Movie Review: The Dark Tower
By Ben Gruchow
August 10, 2017
There is a tower at the center of the universe. It holds together all of creation, which radiates out around this linchpin in a vaguely circular shape; beyond the borders of this circle awaits an endless darkness full of monstrosities, all trying to push their way in. This is, in broad strokes, the setting of both the movie and the film. It’s punchy, but not exactly unique as a concept nor illustrative as a metaphor.
The source material involves much (much, much) more complexity and detail about the architecture of this universe, but for the sake of bending over backward to be fair to a movie that was pretty obviously doomed from the moment the term “fast-tracked” was applied to it, we’ll say that the two incarnations of this story are playing in the same ballpark. There are those given to protect the tower, and those who want to bring it down, destroying all of reality in the process. For the former, we’re provided Roland Deschain (Idris Elba), last in a mythic line of elite Gunslingers 0 so named because of their unearthly skill with loading, aiming, and firing their revolvers. For the latter, we’re given Walter, the Man in Black (Matthew McConaughey) a person who…um, dresses in black. He can also set people on fire and kill them just by telling them to stop breathing, but his magic doesn’t work on Roland (if it did, we would not have this movie, thereby making The Dark Tower one more cinematic face-off where we feel like rooting for the bad guy when we’re not supposed to).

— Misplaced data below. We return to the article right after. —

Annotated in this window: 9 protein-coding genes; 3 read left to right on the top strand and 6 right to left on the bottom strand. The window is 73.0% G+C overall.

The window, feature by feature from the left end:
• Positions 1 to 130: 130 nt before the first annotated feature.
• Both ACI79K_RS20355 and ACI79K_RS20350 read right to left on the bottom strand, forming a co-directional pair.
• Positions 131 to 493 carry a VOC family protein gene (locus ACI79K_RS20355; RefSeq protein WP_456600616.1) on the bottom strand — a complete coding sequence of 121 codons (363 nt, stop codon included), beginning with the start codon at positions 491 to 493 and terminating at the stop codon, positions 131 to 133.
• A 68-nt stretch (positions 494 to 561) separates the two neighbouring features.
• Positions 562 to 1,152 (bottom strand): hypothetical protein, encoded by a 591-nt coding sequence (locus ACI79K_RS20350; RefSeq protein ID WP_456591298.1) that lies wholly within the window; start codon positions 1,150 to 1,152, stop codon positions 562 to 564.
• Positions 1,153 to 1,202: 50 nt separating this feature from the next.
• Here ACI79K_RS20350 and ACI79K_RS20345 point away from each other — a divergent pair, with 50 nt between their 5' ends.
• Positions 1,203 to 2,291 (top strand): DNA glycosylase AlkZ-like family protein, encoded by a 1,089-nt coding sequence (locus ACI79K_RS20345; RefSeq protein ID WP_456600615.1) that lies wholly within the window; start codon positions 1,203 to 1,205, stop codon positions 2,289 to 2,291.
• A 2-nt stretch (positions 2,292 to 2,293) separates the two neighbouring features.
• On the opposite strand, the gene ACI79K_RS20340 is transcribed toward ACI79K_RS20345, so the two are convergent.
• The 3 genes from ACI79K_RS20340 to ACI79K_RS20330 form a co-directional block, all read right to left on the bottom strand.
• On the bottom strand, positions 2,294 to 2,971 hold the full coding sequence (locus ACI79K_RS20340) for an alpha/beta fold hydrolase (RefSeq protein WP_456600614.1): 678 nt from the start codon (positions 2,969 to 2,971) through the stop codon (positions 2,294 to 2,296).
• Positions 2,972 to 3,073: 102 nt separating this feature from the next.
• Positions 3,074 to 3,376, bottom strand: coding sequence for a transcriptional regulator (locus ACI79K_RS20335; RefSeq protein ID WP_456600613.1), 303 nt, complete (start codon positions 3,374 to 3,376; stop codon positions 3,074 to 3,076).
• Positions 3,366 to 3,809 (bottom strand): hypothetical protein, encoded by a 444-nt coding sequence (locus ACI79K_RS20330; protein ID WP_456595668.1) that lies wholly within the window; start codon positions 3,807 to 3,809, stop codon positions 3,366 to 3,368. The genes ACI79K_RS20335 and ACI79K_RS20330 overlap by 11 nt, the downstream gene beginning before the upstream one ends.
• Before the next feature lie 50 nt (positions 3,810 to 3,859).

In all fairness, the movie makes it pretty clear that Walter wants to bring the tower down and end the world, so he does have agency. Roland has agency, too; his main goal is to exact revenge on Walter for killing everyone he once cared about. Into this wilderness wanders Jake Chambers, a boy from New York City. Jake is a powerful telepath and seer; he dreams about a tower, and a gunslinger, and a man in black, draws disturbing pictures of them upon waking up, and slowly becomes convinced that the dreams are something more significant than REM cycles. Perhaps it’s the frequent earthquakes that have been rattling New York lately. Perhaps it’s the strange people from the juvenile treatment facility upstate, who have faces that look strangely like masks. We must ultimately hazard a guess, because the movie is in too much of a hurry to actually show us the point where Jake becomes a believer in metaphysics and prophecy.
These opening stretches of the film, which are mostly concerned with Jake and his growing imperative to find a way into the deserted land he keeps dreaming about, are where the movie holds most of its promise. It is absolutely a corrupted and superficial treatment of the source material, for sure; as objective cinema, it’s at least moderately successful in projecting mystique and atmosphere, and we can start to buy into the idea that there’s another world floating just out of Jake’s reach.